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Parliament’s Foreign Affairs Committee unanimously adopted a resolution condemning recent “anti-minority” remarks by Romanian President Klaus Iohannis. The remarks concerned his country’s Hungarian community which recently affirmed its commitment to the cause of autonomy for Szekler Land. Iohannis’s remarks about Romania’s Hungarian community could be used to “incite hatred”, foreign ministry state secretary Levente Magyar said, noting that Iohannis had recently accused Romania’s Social Democrats, who hold the majority of seats in parliament, of “fighting to hand over Transylvania to the Hungarians” as the Romanian government “fights a heroic battle” against the coronavirus epidemic. Magyar said the Romanian president had branded anyone engaging in talks with the Hungarians who did not firmly reject Hungarian causes a “traitor”. The president’s comments, he added, amounted to more than just domestic political rhetoric, adding that they could have “far-reaching consequences”.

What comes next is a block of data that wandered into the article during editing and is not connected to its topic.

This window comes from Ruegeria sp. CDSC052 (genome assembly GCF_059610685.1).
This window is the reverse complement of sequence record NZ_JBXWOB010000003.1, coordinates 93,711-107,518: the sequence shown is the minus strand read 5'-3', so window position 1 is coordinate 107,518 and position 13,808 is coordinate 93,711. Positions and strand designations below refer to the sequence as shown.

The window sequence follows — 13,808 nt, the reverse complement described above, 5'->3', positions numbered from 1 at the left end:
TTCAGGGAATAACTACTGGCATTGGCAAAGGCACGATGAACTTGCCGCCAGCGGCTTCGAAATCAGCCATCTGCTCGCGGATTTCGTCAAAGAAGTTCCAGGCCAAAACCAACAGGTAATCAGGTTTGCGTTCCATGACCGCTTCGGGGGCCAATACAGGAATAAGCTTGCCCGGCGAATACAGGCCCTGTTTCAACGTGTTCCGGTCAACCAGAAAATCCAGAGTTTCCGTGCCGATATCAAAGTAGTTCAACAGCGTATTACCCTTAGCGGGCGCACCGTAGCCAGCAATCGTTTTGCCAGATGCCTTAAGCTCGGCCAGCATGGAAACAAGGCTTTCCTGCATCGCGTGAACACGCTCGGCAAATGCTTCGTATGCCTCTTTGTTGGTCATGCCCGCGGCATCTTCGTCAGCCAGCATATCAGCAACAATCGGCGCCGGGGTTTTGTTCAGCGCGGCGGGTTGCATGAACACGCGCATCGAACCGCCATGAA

He said it was a “Romanian tradition” to “play the Hungarian card whenever there’s trouble in order to divert the public’s attention from the real problems”.
Hungary wants to develop its ties with Romania, Magyar said, adding that the government will continue to aid the Hungarian community and protect it from “all forms of attack”. Answering a question, Magyar called it “disgraceful” that the Council of Europe was staying silent on the matter.
Zsolt Németh, the Fidesz head of the committee, said the Romanian foreign affairs committee was also expected to discuss the matter next week. He said Romania was “battling two viruses at the same time”, namely the novel coronavirus and “the old virus of chauvinism”.